Our study demonstrated that the total patient volume was not affected by T, but the numbers of patients in different specialties were affected by T. This was because of the opposing effect of T on traumatic and medical or paediatric patient volume. On the one hand, when the weather becomes colder, the ED volume in the traumatic service decreases probably because of reduced outdoor activities. On the other hand, cold weather was associated with a multitude of serious medical and paediatric diseases that require ED utilisation, such as coronary events, cerebrovascular events, influenza, and exacerbations of asthma or chronic obstructive lung disease. This disease pattern may also explain the higher ED patient severity profile during cold days. When the temperature rises, patients with less severe medical problems go to the ED, as seen in the increased percentage of triage level III in this study, and this is usually associated with a larger increase in the ED volume.
It is commonly thought that certain weather patterns, such as rainy days, are associated with a greater number of trauma patients. Bhattacharyya et al found a significant relationship between temperature and trauma centre admission volume.10 Paediatric trauma admissions are likewise related to weather, as well as to maximum and minimum temperatures and hours of sunshine.11 Our findings are consistent with previous studies that a significant positive correlation is found between ambient temperature and the proportion of trauma patients. This may be explained by the restricted outdoor activity when the temperature is below a certain point.12,13,14,15
Previous studies showed a weak correlation between paediatric ED visits and weather. Attia et al found no significant differences in paediatric ED visits and admissions during favourable and unfavourable weather.4 Zibners et al confirmed the weak association between the weather and paediatric ED use, but offers little insight into predicting paediatric ED utilisation.16 Our data revealed that the amount of non‐trauma paediatric ED visits was related to the ambient temperature and the change of temperature at the same time. When the ambient temperature was low, the paediatric ED admission was high. But when the temperature rose, there was also a significant positive correlation between ΔT and the amount of paediatric patients, as with other specialties. This phenomenon might be explained by the fact that infectious diseases are known to be the major category of non‐trauma paediatric ED utilisation, and common paediatric infectious diseases like influenza, parainfluenza and rotavirus infections are associated with cold weather. Therefore, we observed that the paediatric ED volume correlated with the cold temperatures. When the weather gets warm, family caregivers increased their demands for medical care of less severe diseases. This is why temperature change is related to paediatric ED volume.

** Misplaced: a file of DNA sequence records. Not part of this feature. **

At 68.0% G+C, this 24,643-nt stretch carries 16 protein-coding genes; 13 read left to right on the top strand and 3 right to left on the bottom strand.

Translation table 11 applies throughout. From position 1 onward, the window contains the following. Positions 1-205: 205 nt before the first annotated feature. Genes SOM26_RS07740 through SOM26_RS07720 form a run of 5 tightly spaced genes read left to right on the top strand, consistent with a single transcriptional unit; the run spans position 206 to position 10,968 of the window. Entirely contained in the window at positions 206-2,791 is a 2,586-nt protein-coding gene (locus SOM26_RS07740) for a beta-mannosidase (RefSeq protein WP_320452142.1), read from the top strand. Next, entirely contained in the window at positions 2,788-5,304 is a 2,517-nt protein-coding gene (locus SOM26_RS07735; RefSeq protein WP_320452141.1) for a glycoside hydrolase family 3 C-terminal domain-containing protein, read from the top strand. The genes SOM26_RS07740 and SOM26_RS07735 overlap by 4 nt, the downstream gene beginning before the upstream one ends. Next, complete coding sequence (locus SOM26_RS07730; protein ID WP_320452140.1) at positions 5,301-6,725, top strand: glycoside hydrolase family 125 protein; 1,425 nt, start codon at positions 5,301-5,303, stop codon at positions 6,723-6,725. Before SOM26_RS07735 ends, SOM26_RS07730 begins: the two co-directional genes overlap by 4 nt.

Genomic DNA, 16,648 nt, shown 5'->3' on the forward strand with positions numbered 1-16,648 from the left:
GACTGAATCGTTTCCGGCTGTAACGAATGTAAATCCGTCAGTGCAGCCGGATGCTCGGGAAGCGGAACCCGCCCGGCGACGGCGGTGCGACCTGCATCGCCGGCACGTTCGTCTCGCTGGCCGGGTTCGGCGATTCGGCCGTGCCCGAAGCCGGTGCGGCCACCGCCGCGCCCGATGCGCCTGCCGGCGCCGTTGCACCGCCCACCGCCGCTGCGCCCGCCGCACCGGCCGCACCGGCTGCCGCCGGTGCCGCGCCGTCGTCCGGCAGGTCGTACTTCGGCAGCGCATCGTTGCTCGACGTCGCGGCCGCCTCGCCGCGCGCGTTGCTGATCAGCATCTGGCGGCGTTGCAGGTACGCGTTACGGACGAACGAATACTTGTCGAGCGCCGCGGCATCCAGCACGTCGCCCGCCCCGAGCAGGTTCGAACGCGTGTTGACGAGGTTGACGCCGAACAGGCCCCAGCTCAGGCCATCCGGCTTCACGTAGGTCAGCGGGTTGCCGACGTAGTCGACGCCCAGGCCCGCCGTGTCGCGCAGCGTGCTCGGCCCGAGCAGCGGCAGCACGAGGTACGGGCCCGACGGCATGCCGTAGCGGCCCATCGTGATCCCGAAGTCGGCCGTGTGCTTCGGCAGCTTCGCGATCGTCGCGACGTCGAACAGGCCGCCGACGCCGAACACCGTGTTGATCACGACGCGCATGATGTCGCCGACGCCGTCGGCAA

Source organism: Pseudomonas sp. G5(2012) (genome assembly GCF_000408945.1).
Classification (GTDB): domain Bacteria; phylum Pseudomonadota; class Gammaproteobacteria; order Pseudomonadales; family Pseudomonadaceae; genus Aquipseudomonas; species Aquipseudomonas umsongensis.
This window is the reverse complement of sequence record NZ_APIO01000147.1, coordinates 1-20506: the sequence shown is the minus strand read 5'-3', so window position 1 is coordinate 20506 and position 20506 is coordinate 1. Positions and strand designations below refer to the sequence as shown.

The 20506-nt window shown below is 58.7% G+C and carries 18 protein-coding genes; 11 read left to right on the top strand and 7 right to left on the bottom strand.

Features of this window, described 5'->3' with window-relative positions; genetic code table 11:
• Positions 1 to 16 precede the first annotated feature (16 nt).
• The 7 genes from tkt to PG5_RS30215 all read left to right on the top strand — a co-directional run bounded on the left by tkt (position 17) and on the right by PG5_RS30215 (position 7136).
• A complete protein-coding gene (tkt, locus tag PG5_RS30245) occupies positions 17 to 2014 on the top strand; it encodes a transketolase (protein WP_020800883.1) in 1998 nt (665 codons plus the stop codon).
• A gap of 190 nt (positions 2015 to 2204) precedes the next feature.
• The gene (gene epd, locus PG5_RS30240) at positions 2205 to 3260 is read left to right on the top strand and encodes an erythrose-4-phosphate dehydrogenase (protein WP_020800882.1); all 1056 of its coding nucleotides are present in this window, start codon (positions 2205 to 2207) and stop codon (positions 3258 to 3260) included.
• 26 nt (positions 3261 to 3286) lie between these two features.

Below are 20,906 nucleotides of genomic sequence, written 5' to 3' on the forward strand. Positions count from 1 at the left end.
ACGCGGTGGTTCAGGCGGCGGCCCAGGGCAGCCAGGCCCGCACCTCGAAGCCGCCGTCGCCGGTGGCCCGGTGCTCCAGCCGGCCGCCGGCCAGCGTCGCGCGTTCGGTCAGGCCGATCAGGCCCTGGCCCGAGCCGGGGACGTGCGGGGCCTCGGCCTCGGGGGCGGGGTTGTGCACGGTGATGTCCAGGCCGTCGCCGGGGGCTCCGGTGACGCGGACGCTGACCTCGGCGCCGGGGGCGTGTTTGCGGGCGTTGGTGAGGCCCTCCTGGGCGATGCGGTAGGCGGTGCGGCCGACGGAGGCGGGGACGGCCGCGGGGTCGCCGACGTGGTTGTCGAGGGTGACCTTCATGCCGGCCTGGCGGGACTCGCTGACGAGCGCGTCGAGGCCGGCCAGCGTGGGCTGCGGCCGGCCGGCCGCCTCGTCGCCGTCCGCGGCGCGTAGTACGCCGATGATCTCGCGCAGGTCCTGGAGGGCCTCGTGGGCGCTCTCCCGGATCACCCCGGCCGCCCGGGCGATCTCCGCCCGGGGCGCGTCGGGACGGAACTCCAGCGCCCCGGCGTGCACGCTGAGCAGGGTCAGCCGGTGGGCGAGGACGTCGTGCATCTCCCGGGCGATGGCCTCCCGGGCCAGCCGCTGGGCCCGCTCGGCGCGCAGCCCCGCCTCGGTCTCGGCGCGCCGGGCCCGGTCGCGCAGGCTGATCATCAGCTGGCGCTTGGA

Our study had several limitations. First, it was based on a primary and tertiary care medical centre located in a subtropical climate and where almost every citizen is covered by a uniform national health insurance with unrestricted access to ED utilisation. The generalisation of our results regarding other medical centres should take this background information into account. Second, we chose daily average temperature as the tested weather variable, and the effect of daily changes of minimal to maximal temperature were glossed over. Third, although other weather variables exerted little or negligible effects on the ED volume in previous studies,4,5,11 some other weather variables not included in this study, such as thundershowers or typhoons, were associated with summer and might have confounded our results.
In summary, our study demonstrates that the change in temperature may be a sensitive marker for total ED patient volume change, but does not lead to a change in case mix and triage severity. The effects of the absolute value of temperature, however, were mainly on the case mix and triage severity. On cold days, paediatric and medical patients increase, and patients with higher severity also tend to increase. On warm days, trauma patients increase, while paediatric and medical patients decrease, and there were more patients with low severity. This linear relationship can be used to optimise staffing patterns. For example, more personnel is needed in sudden re‐warming after an episode of cold weather, while more monitoring and critical care facilities are necessary when there is a cold wave. Accurate anticipation of these needs will tailor better staffing and resource allocations.
CI - confidence interval
ED - emergency department
SARS - severe acute respiratory syndrome
T - daily average ambient temperature
ΔT - change in temperature
Conflict of interest: None declared.